EVERETT — A year after Gov. Jay Inslee signed an oil train safety bill into law, the state Department of Ecology is working toward finally putting it into practice.
The process is known as rule-making. It sets the procedures for enforcement and will pass through public review before becoming part of the Washington Administrative Code.
The department convened public hearings in Everett last week on the new rules.
The new law mandates that cities, counties, tribal governments and fire departments be given weekly advance notice of crude oil shipments arriving by rail.
Pipelines that transport crude oil also are required to submit biannual reports to Ecology.
Before 2012, oil only arrived in the Puget Sound region by tanker or pipeline. That all changed with the shale-oil boom in North Dakota.
A corresponding increase in freight derailments, including some carrying hazardous materials, has raised awareness of the potential danger to communities across the country. That’s happened even as the amount of oil shipped by rail actually dropped in 2015 in the face of cheaper imports arriving by tanker, according to the Financial Times.
The law places the responsibility of reporting those shipments on the facilities that receive them. Railroads are not covered.
The reason for that, said Kathy Taylor, the Department of Ecology’s Statewide Resources section manager, is that facilities are already reporting oil shipments by tanker, and it’s less of a burden on them to expand their reporting than to impose an entirely new system.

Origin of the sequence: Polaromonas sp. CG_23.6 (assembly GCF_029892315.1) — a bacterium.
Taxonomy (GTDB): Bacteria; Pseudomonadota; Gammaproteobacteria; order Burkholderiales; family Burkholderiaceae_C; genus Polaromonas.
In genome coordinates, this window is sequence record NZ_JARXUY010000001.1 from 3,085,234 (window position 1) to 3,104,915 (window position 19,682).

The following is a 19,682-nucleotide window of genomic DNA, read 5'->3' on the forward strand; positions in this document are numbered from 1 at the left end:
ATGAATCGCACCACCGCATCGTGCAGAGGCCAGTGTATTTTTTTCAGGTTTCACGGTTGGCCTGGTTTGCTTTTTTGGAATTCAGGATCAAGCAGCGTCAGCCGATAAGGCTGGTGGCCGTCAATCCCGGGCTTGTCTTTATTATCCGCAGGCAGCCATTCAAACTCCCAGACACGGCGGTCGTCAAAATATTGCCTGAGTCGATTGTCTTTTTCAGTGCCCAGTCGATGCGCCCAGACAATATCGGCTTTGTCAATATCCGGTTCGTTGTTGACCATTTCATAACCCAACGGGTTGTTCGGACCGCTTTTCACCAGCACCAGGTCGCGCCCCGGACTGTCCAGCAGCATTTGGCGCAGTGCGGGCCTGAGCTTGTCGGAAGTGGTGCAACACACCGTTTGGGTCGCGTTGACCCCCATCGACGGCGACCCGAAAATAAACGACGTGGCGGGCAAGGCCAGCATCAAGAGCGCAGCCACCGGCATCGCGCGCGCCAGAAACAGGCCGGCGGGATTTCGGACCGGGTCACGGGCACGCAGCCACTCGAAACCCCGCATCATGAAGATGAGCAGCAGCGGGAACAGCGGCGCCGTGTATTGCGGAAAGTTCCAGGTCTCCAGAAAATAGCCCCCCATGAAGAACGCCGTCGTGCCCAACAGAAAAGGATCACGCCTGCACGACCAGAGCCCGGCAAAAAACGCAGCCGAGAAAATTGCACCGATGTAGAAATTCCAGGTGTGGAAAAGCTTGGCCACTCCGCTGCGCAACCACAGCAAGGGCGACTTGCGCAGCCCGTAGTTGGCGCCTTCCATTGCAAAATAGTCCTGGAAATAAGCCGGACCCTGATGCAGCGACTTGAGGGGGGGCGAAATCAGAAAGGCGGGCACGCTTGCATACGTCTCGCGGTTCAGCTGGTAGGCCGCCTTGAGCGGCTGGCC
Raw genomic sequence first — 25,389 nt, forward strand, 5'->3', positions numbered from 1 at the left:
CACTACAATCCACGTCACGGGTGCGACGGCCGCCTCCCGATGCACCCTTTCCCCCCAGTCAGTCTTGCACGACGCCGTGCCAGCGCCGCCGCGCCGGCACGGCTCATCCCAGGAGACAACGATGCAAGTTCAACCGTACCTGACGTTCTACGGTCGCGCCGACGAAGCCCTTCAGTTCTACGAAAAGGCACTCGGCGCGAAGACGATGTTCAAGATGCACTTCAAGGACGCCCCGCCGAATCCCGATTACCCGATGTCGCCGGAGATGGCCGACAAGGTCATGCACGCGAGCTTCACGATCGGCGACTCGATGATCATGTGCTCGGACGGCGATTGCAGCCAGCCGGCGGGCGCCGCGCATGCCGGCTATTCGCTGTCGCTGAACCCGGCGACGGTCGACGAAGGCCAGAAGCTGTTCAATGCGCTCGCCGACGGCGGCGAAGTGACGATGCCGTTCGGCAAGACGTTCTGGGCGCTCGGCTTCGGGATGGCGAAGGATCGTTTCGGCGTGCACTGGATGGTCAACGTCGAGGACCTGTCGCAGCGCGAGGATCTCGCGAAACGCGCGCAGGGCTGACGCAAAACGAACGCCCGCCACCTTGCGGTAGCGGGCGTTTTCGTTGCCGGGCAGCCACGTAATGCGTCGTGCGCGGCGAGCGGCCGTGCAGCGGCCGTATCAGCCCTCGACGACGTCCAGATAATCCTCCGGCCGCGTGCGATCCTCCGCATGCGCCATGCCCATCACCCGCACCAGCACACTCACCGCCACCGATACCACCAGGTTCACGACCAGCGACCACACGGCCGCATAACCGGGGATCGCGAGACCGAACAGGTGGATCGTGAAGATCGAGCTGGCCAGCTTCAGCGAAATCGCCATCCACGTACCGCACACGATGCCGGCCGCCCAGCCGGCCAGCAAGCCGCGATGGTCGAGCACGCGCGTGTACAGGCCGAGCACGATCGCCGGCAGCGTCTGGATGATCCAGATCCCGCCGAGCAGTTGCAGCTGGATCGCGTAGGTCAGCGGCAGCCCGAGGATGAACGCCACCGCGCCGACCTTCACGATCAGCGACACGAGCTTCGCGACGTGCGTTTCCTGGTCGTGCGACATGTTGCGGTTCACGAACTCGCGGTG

“The easiest way to get the information is from the facilities already reporting,” Taylor said.
That means that the scope of the new law is limited to four refineries in the state and one pipeline company that receive shipments of crude oil by rail.
Facilities and pipelines that receive or transmit other hazardous materials, such as gasoline, diesel or jet fuel, natural gas or anything other than crude oil, are not covered.
The rule doesn’t cover facilities, such as the Shell Puget Sound Refinery in Anacortes, which receive crude oil shipments by ship, and thus covered by a separate law, Taylor said.
Nor does the rule cover shipments that pass through Washington state on their way to an out-of-state destination.
“This would be the start of putting that system in place,” Taylor said.
About a dozen people testified on the reporting requirements, asking to plug some of those perceived loopholes.
“If anything’s going through the state there must be some way of reporting what’s going on,” said Everett resident Bob Creamer.
Barnaby Dow, the external affairs manager for King County Emergency Management, requested that the actual volume of oil also be reported. “This is critical information for emergency planning and incident response,” he said.
Dean Smith, the chairman of the Port Gardner Neighborhood Association and one of the organizers of a local train-watching group, suggested that the rules be tightened to require all trains carrying crude oil to be equipped with GPS transponders, reporting their locations every 10 minutes to a state emergency response center.
Smith’s train watchers counted 12 crude-oil trains and 29 coal trains in one week in April 2015. In April 2016, the train watchers counted 14 oil trains and four coal trains, although there might have been three more coal trains the counters missed, Smith said.
Ecology’s analysis shows the financial burden of the new reporting rules is minor:$70,000-$290,000 over a 20-year time frame for facilities, and just $344-$1,428 for pipeline operators.
Ecology also convened a public hearing on a rule requiring railroads shipping crude to provide emergency spill response plans.
The public comment period for both rules is open until June 10. More information can be found on the rules at ecy.wa.gov/programs/spills/rules/main.html.